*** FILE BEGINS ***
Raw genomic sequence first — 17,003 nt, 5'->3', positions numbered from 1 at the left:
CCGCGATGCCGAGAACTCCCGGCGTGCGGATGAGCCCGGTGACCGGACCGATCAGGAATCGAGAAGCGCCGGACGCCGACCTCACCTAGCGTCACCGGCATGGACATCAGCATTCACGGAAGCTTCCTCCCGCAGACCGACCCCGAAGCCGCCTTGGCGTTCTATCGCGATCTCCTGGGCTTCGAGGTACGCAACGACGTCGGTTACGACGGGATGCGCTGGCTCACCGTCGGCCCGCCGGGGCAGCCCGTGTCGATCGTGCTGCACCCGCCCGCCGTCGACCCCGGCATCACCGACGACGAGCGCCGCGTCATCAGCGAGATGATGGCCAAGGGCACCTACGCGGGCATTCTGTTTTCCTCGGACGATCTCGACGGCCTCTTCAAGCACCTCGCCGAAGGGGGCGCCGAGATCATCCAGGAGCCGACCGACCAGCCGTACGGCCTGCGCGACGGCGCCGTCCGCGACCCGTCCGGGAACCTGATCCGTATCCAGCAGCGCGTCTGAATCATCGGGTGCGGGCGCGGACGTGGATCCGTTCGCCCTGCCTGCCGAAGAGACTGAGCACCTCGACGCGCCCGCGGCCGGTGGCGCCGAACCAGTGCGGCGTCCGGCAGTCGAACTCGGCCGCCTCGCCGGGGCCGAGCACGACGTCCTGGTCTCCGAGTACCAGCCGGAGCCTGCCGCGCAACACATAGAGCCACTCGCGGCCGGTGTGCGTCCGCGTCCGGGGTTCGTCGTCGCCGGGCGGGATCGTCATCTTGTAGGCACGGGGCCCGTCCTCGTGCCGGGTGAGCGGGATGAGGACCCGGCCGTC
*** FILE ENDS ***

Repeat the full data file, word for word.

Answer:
Raw genomic sequence first — 17,003 nt, 5'->3', positions numbered from 1 at the left:
CCGCGATGCCGAGAACTCCCGGCGTGCGGATGAGCCCGGTGACCGGACCGATCAGGAATCGAGAAGCGCCGGACGCCGACCTCACCTAGCGTCACCGGCATGGACATCAGCATTCACGGAAGCTTCCTCCCGCAGACCGACCCCGAAGCCGCCTTGGCGTTCTATCGCGATCTCCTGGGCTTCGAGGTACGCAACGACGTCGGTTACGACGGGATGCGCTGGCTCACCGTCGGCCCGCCGGGGCAGCCCGTGTCGATCGTGCTGCACCCGCCCGCCGTCGACCCCGGCATCACCGACGACGAGCGCCGCGTCATCAGCGAGATGATGGCCAAGGGCACCTACGCGGGCATTCTGTTTTCCTCGGACGATCTCGACGGCCTCTTCAAGCACCTCGCCGAAGGGGGCGCCGAGATCATCCAGGAGCCGACCGACCAGCCGTACGGCCTGCGCGACGGCGCCGTCCGCGACCCGTCCGGGAACCTGATCCGTATCCAGCAGCGCGTCTGAATCATCGGGTGCGGGCGCGGACGTGGATCCGTTCGCCCTGCCTGCCGAAGAGACTGAGCACCTCGACGCGCCCGCGGCCGGTGGCGCCGAACCAGTGCGGCGTCCGGCAGTCGAACTCGGCCGCCTCGCCGGGGCCGAGCACGACGTCCTGGTCTCCGAGTACCAGCCGGAGCCTGCCGCGCAACACATAGAGCCACTCGCGGCCGGTGTGCGTCCGCGTCCGGGGTTCGTCGTCGCCGGGCGGGATCGTCATCTTGTAGGCACGGGGCCCGTCCTCGTGCCGGGTGAGCGGGATGAGGACCCGGCCGTC